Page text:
Very impressive to read, Shadow of Doubt is a consummate account of every aspect of the case, especially the trial process.

The first book out of the gate was Truth & Honour by Greg Marquis, published by Nimbus Publishing. I rated it 4 out of 5 stars on Goodreads. It lost a star due to it appearing to be rushed to publication. There were numerous spelling errors which detracted from the overall ‘fit and finish’ of an otherwise great book. Released in hardcover (it is not clear why) with a cover price of $29.95, it may get passed over by all but the keenly interested reader. Now from Goose Lane Editions comes Shadow of Doubt: The Trial of Dennis Oland by CBC reporter Bobbi-Jean MacKinnon. I’m giving this book 5 well-deserved stars. While I wasn’t exactly keen to read another book about the Oland trial, I must say that Shadow of Doubt was very impressive to read and wasn’t simply a rehashing of already published information. Let’s take a closer look.

Full Coverage

While Truth & Honour was written in a more documentary-like style by an author with a strong legal background, Shadow of Doubt is a well-organised comprehensive account of the entire investigation and trial that garnered national attention and tested the mettle of one of the world’s oldest police forces. Ms MacKinnon states in the Preface:

“As a reporter for CBC News, I covered this case from the day Richard Oland’s body was discovered. I attended press conferences, jury selection, numerous court proceedings, and the entire trial.”

Such involvement translates into a consummate account of every aspect of the case, especially the trial process. She includes a few details here and there that add realism to the process for those of us not familiar with the Canadian justice system. Details such as elaborating on the jury selection process, computer forensics, text messages, cell phone towers in the Saint John area, and the qualifications of expert witnesses. There is also a chapter on what the jury did not hear; these were court records and testimonies from the inquiry that were not opened until the trial was over. Much of this was covered by Mr Marquis in Truth & Honour, just not in as much depth. His focus understandably was on the legal system and processes.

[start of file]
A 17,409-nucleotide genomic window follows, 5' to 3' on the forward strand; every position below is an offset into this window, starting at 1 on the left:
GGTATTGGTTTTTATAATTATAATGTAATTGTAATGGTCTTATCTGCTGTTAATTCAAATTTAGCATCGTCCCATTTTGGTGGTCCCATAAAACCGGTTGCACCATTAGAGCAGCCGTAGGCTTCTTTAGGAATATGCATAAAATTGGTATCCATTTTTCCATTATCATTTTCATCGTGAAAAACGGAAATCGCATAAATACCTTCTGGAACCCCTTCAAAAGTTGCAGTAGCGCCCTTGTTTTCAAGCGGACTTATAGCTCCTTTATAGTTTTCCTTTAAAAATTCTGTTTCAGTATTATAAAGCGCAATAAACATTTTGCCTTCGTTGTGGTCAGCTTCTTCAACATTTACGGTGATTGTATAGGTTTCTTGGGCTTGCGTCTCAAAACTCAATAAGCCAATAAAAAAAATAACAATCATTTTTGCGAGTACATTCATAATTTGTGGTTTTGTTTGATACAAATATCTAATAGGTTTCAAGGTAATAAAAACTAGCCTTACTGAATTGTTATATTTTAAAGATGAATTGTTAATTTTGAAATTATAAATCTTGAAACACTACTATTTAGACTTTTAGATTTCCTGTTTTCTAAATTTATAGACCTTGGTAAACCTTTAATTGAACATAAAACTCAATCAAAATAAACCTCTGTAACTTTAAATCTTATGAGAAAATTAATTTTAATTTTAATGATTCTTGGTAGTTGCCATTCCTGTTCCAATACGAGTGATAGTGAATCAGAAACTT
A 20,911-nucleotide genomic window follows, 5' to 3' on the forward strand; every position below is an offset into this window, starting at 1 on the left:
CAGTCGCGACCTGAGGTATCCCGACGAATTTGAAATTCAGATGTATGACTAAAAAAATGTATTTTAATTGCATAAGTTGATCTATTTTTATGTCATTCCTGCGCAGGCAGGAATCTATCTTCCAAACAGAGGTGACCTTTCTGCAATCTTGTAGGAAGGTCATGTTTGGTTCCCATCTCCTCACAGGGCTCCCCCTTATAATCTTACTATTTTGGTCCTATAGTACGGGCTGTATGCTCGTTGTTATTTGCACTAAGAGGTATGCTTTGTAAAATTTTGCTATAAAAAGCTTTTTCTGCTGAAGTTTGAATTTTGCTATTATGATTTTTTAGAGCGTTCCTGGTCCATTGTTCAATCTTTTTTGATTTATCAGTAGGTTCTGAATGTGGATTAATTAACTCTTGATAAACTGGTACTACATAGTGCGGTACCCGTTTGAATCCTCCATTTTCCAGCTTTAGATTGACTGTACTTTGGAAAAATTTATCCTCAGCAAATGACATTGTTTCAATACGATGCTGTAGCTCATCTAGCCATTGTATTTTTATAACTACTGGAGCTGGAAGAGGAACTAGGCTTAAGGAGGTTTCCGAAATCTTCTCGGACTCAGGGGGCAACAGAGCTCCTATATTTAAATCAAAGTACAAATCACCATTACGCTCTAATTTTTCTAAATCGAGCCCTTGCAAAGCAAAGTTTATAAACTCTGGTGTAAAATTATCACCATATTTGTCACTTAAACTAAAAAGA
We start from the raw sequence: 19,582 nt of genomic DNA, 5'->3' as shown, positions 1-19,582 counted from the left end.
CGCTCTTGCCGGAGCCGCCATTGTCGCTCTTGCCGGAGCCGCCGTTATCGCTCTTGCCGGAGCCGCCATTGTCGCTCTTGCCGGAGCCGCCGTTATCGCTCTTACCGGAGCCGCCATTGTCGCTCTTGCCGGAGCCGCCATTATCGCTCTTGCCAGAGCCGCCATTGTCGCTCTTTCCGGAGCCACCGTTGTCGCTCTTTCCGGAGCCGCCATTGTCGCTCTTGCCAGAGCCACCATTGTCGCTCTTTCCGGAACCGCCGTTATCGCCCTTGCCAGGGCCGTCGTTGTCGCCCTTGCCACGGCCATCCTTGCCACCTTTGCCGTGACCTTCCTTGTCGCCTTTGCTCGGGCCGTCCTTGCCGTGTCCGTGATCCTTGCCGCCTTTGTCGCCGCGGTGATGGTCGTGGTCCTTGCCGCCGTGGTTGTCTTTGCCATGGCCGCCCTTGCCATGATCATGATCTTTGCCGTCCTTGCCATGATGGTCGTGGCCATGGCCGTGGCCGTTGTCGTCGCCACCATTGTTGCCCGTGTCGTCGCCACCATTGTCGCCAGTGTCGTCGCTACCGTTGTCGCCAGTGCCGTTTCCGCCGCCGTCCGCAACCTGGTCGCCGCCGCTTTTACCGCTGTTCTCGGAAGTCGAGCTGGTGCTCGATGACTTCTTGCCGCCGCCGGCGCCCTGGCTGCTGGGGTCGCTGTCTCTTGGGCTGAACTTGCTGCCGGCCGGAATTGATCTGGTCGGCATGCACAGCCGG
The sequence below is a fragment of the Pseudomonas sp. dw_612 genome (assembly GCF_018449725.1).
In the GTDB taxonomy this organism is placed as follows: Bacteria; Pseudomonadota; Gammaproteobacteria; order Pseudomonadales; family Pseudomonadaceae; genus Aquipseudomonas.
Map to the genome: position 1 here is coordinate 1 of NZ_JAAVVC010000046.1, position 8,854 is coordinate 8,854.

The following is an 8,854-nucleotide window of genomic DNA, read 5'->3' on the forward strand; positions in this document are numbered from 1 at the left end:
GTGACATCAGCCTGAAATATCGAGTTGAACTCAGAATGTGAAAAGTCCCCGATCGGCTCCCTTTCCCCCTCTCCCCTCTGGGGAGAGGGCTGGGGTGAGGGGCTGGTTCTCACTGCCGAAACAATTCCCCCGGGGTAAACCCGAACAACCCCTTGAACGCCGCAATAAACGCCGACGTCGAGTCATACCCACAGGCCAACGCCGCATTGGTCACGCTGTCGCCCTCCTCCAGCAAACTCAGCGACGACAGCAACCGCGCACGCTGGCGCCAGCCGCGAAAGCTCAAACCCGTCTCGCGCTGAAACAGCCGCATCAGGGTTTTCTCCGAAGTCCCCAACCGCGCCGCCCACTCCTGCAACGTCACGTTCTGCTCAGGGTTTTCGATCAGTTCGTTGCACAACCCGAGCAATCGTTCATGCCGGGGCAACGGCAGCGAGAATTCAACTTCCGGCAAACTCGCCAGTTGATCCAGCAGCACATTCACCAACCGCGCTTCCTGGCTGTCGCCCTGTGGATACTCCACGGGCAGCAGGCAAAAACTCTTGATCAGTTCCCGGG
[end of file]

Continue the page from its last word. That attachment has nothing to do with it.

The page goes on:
Conclusion

So, which book to choose, dear reader? If you have the money and are deeply interested in this trial, then I would recommend both. However, if I had to choose between them, then Shadow of Doubt would be the clear winner. Available in softcover for the suggested price of $19.95, Shadow of Doubt will give you more value for the price: fascinating, extensive coverage from Day One of the investigation nicely rounded out with details that only a dedicated insider like Ms MacKinnon could glean.

Bobbi-Jean MacKinnon is a reporter and web editor for CBC Radio and Television. She has worked at the Telegraph-Journal, the Toronto Star, and the Ottawa Citizen. She has been a finalist for two National Newspaper Awards and three Atlantic Journalism Awards, including one for her early reporting on the Richard Oland murder. She lives in Saint John.


This article has been Digiproved © 2016 James FisherSome Rights Reserved  

Truth & Honour by Greg Marquis

Subtitled “The Death of Richard Oland and the Trial of Dennis Oland” this book is due to be released just weeks after the New Brunswick Court of Appeals is to hear Dennis Oland’s appeal of his conviction in late October 2016. Dennis Oland is accused of second-degree murder in the bludgeoning death of his father, Richard Oland in Saint John, New Brunswick back in 2011.

The Evidence

As I removed this hardcover book from its cardboard container I noticed two names gracing the dustjacket. The first was Greg Marquis, UNB professor and most recently the author of the excellently researched book The Vigilant Eye: Policing Canada from 1867 to 9/11 (2016, Fernwood). With such a well-respected author writing about a much-sensationalised murder, I knew the text would be authoritative, informative and, above all, impartial. I was not to be disappointed.